Malta is yet to record a single case of the new variant of COVID-19 vaccine that has emerged in the United Kingdom, Deputy Prime Minister and Health Minister Chris Fearne has revealed.
Speaking in a press conference where he announced the EU had approved the Biontech-Pfizer vaccine for use, Fearne explained that until more information on the new variant is made clear, travel to and from the UK would remain closed.
Malta closed all travel earlier today. However, Fearne was clear that Maltese citizens and residents will still be able to return to the country over the coming days and weeks. He said that special flights will be set up.
Fearne said that arrivals will need to take a PCR test before and after arrival. People arriving will still need to quarantine for two weeks, even if they have negative results. He said that the tests can detect the new variant of the virus.
On the new variant itself, Fearne explained that it was not stronger, but rather was far more transmissible. He said that there had been many variants since the pandemic started.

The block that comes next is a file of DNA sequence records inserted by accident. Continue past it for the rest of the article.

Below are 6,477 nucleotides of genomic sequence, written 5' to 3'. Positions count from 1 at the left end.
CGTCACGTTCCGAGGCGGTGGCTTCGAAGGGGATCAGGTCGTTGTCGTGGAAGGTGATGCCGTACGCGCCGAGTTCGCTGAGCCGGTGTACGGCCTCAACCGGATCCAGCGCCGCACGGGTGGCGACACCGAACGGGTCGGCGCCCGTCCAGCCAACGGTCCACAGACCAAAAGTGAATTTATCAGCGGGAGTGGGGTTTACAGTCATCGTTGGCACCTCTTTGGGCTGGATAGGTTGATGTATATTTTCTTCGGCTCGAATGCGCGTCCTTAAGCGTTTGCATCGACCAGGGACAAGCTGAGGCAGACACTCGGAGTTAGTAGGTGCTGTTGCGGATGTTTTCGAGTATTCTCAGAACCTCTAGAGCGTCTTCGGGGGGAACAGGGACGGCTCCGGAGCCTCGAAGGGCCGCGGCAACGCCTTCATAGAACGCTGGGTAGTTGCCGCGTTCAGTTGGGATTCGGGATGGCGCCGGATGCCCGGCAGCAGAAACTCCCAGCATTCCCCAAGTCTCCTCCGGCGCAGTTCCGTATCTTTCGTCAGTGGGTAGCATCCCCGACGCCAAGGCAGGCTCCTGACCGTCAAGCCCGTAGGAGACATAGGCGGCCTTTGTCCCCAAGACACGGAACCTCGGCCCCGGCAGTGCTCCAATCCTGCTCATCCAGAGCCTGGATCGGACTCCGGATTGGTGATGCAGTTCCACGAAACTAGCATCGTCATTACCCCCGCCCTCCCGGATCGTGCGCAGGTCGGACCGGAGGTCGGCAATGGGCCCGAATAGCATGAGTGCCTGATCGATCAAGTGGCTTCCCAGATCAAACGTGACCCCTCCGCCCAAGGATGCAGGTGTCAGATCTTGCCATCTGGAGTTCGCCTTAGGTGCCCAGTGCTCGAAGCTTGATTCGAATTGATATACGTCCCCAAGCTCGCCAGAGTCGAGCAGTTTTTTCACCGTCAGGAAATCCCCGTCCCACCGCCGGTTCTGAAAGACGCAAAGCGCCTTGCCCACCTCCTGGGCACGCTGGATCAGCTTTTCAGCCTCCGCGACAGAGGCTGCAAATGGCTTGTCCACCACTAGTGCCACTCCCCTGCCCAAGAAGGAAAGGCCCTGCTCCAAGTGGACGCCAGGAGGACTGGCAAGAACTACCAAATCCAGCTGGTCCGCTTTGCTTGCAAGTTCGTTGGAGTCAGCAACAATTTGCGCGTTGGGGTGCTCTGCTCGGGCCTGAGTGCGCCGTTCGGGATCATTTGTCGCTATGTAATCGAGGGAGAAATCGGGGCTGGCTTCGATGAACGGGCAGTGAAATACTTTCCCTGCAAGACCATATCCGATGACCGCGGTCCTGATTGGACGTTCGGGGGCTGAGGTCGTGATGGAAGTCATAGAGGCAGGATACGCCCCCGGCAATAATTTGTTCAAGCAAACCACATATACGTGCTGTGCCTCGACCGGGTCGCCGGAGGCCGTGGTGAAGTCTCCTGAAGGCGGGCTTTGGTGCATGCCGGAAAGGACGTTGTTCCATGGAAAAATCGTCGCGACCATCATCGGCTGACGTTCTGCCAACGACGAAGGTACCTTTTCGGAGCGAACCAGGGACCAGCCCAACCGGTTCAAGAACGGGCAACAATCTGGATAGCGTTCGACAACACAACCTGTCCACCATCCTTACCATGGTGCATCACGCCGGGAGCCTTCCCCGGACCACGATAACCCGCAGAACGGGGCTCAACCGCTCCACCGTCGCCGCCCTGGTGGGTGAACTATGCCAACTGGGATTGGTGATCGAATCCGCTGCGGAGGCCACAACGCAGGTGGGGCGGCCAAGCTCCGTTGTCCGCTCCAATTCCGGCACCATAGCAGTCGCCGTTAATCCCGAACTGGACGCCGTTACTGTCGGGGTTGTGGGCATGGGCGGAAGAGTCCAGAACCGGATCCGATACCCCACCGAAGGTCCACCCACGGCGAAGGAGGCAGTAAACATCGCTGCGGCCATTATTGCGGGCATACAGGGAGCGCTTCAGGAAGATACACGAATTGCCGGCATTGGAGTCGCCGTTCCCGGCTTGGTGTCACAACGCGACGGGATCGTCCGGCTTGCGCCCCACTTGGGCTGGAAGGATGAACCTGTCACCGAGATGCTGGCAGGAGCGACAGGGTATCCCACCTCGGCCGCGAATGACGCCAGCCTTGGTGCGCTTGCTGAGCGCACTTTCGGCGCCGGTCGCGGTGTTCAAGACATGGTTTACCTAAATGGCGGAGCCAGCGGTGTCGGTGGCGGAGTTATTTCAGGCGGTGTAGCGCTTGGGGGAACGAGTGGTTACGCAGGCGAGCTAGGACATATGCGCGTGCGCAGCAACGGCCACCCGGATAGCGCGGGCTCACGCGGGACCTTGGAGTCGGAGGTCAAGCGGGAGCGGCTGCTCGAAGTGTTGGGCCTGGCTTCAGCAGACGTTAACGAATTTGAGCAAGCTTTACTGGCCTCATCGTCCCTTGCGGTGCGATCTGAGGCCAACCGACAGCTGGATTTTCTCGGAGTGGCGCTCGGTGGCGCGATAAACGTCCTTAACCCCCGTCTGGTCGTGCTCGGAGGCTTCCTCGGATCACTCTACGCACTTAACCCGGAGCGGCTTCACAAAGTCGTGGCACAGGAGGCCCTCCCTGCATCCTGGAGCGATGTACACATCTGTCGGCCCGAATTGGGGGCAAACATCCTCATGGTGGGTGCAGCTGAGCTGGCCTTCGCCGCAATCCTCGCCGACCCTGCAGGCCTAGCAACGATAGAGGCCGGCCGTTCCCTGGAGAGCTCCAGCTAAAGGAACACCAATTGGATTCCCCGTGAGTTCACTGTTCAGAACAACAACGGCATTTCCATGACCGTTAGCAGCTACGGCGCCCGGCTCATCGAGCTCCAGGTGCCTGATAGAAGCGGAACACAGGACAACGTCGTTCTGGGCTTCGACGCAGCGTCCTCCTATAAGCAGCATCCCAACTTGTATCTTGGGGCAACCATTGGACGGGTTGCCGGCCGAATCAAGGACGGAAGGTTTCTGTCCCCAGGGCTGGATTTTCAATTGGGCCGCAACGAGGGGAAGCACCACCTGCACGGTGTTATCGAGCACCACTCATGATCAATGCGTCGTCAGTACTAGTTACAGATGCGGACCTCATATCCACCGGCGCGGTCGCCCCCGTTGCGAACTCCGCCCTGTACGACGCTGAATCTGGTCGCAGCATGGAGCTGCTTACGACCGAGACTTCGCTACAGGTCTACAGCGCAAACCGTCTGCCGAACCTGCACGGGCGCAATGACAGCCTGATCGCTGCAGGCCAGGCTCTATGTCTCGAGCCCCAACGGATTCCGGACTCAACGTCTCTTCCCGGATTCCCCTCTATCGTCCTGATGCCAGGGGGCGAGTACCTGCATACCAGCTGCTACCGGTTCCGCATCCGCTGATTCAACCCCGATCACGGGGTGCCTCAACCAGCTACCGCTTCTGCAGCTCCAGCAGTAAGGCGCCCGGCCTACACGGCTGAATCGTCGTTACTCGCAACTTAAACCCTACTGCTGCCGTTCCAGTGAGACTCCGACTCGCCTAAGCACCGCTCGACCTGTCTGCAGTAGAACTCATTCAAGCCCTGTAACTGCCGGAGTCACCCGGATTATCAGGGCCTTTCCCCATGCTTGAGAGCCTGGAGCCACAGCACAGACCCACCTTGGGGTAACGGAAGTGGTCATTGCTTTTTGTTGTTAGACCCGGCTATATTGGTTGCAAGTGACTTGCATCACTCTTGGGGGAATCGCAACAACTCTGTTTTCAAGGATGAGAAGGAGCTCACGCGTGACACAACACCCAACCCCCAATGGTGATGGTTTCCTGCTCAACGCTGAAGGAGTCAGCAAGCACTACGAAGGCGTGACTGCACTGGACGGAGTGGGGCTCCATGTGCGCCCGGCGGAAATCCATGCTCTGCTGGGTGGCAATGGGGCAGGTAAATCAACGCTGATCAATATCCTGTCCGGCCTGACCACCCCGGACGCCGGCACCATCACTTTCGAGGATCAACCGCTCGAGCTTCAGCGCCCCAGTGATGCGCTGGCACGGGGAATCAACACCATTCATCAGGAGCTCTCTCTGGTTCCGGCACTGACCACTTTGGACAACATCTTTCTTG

Fearne urged continued vigilance for the time being.
Malta is set to receive 10,000 doses of the Biontech-Pfizer vaccine this weekend. A Mater Dei nurse will be the first recipient of the vaccine.
This weekend’s batch will go towards frontliners and residents in crucial hospitals and care homes.
The country will receive a fresh batch of vaccinations every Monday until the entire nation is inoculated.
Malta will receive a total of 1.6 million doses of COVID-19 vaccines including BioNTech-Pfizer and five other jabs secured by the EU, like the Moderna vaccine.
From 1st January, everyone over 85 will receive a letter detailing the date, time, and location of their appointment. The letter will include detailed information on the vaccine.
From there, everyone over 80 and all other front-liners and the third batch will include everyone suffering from chronic illnesses, everyone over 70 and school and childcare centre workers.
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